in our case, to consult with various agencies of
government and the affected United States

In February, the British submitted proposals
involving substitution of up to 4 million tons of
United States company oil by British company oil
in the sterling area but providing the possibility
of additional sales by United States companies in
the sterling area and in third country markets
under certain conditions which would insure the
British against any dollar cost on account of such
additional sales. The United States, on March 29,
after carefully considering the British proposals,
presented a memorandum suggesting modifica-
tions of these proposals which, if accepted, would
provide a solution permitting dollar savings to
the British and the retention of outlets for Ameri-
can company oil. In essence, these modifications
suggest that American companies be permitted to
compete to sell oil for sterling in the sterling area
and in third markets to the extent that their own
oil has been displaced or would otherwise be dis-
placed by sterling oil. For such sales, they would
receive in dollars the average dollar cost of pro-
ducing an equivalent amount of sterling oil, and
the remaining sterling would have to be used for
certain types of expenditures in the sterling area.

It could not be accumulated in burdensome

It should be pointed out, however, that, while
the American companies would be expected to ad-
just their operations to reduce their dollar costs
on amounts sold under these proposals, they would
still receive dollars equivalent to 100 percent of
the value of their sales in the sterling area and
elsewhere not affected by displacement. Since 91
percent of the overseas production of United States
companies is not now affected by such displace-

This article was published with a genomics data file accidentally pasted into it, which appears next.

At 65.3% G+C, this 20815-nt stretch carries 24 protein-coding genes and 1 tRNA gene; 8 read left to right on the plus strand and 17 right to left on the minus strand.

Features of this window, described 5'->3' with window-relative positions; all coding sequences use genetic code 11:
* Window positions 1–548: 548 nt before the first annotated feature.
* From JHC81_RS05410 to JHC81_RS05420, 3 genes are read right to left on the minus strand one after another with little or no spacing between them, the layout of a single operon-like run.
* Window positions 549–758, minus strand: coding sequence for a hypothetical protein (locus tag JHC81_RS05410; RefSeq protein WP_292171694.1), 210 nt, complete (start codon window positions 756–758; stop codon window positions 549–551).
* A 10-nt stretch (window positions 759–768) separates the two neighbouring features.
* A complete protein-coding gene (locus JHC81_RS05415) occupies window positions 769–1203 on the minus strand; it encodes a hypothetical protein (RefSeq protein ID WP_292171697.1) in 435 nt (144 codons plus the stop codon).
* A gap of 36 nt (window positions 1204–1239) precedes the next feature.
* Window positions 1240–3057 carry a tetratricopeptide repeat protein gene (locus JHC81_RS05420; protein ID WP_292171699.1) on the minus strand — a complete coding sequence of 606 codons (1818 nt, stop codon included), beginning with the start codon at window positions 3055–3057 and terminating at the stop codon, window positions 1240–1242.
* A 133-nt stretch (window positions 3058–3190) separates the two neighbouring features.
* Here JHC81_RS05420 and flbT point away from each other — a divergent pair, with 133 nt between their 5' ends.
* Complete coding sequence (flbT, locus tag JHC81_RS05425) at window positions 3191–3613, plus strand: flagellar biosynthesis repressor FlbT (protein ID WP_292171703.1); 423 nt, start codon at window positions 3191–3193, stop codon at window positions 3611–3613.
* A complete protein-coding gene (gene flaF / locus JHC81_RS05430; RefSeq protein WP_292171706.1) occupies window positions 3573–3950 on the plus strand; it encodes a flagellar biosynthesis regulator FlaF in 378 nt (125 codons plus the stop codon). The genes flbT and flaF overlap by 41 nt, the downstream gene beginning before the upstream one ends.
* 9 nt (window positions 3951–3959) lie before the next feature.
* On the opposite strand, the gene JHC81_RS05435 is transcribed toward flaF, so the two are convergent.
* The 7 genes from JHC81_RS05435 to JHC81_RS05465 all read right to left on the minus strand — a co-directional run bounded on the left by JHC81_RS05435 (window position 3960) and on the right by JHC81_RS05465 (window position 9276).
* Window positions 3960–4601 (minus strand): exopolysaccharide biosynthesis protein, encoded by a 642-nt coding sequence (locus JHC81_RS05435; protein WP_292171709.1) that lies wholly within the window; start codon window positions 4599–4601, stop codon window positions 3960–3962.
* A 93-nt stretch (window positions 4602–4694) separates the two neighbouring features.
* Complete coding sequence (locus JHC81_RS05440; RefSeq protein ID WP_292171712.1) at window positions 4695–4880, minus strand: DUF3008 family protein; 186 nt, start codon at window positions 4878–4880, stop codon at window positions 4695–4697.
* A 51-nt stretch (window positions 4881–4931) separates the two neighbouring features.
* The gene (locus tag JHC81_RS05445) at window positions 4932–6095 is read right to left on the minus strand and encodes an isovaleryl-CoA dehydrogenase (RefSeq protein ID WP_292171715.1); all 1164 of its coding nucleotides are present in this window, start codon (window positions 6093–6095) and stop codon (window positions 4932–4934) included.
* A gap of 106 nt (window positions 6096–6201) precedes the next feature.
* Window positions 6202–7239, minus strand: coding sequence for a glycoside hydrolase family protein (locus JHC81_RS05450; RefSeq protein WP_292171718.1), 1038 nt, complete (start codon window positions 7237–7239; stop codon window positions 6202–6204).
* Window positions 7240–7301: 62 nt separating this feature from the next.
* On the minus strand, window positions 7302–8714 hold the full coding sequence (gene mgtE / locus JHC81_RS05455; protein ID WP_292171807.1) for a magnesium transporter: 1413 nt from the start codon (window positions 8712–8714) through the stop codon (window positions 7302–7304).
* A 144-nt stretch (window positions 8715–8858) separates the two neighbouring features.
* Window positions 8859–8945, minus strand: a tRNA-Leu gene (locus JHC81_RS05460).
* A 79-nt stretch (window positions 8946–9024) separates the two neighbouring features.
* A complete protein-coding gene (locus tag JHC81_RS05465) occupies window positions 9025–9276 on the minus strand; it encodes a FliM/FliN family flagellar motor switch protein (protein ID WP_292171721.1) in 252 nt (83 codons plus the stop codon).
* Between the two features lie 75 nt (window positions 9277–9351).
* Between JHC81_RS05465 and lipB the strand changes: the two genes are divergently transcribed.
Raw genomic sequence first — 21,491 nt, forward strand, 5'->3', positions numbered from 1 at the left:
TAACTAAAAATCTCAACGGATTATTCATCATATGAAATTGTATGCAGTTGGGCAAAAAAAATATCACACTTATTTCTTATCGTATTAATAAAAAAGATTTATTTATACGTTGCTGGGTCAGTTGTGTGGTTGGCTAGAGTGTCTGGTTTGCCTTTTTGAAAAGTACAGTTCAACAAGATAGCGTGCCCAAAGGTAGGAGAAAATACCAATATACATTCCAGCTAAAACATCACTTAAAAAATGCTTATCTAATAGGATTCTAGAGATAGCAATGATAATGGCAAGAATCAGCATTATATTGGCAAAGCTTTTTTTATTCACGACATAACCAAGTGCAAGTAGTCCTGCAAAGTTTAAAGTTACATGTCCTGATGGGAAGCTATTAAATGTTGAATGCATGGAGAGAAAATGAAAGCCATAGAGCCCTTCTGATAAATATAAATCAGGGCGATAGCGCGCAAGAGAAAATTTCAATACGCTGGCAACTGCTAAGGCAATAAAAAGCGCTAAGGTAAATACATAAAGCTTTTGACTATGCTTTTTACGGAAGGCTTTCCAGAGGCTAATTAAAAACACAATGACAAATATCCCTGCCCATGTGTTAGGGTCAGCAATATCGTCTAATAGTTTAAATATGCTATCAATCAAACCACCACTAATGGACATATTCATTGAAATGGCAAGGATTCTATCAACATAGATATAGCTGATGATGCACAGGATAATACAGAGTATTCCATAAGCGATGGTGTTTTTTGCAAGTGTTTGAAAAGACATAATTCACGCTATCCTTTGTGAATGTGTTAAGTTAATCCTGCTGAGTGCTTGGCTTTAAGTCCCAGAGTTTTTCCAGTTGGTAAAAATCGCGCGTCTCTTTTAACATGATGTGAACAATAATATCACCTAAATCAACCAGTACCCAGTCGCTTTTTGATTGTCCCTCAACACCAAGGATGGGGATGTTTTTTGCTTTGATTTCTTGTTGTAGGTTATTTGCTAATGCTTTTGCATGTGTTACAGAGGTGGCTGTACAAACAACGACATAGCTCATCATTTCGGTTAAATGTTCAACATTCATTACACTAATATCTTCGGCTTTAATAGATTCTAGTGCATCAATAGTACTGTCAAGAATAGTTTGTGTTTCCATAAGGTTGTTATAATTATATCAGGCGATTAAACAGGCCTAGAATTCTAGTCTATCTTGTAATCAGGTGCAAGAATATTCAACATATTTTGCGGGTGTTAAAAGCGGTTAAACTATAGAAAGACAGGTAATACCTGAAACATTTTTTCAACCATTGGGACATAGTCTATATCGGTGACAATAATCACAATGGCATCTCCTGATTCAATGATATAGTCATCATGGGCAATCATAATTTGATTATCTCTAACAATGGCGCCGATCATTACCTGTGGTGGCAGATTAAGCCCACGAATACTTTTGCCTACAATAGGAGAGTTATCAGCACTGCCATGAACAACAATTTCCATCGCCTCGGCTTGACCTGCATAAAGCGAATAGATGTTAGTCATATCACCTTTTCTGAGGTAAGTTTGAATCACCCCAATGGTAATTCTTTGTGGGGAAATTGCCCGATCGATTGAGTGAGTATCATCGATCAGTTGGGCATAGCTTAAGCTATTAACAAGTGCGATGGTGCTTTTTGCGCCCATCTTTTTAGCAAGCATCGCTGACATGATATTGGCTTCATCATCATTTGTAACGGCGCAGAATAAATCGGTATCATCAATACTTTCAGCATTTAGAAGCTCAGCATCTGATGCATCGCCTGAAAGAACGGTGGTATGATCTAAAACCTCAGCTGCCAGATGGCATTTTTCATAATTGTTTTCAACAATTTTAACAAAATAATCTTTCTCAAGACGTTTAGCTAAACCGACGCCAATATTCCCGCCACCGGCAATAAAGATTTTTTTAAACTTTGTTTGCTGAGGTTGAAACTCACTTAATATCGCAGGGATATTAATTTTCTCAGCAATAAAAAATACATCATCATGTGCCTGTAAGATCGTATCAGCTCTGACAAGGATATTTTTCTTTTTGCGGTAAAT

ment, the adjustments which may be necessary
under the proposals currently relate to only some
9 percent of their overseas operations.

In our view, the proposal should go far to meet
the British problem, since, under it, they will save
the same amount of dollars as it would be possible
to save by substituting British company oil, that
is, approximately 50 million dollars, on an annual
basis and at the same time they would have as-
surance against indirect or eventual dollar drain
through the provisions with regard to sterling
accumulations. This approach is helpful to the
American companies, which have in general rec-
ognized the dollar difficulties of the British and
their possibilities of saving dollars on oil account.

Petroleum Policy Committee

The foregoing problems, as is true of many other
matters involving petroleum, require the collab-
oration of several different agencies of govern-
ment. It is my understanding that the committee
is interested in obtaining the views of the various
departments regarding the degree to which collab-
oration on petroleum problems is successful, and,
in particular, views regarding the petroleum
policy council pi'oposed in H. E. 6047.

We agree fully regarding the desirability, and,
in fact, the necessity, of attaining the objectives
given as the basis for the proposal to establish the
petroleum policy coimcil. We are also conscious
that the coordination among Departments and
the collaboration in regard to various problems is
not as effective as it might be. Nevertheless, the
Department questions whether it is necessary to
establish a separate petroleum policy council by
law to acliieve these aims. And the Department
doubts that it is advisable to do so.

On the point of necessity for such a council, it
seems to the Department that machinery already
exists within the Executive Branch for accom-
plishing substantially the same purposes as those
set out in the bill. Furthermore, this machinery
can be improved within existing executive author-
ity. It can be changed as experience indicates it
to be necessary. The agencies which would be rep-
resented on the proposed Petroleum Policy Coun-
cil are all included on both of the principal
interdepartmental petroleum committees which
are functioning today — one, the Interdepartmental
Petroleimi Committee mider the chairmanship of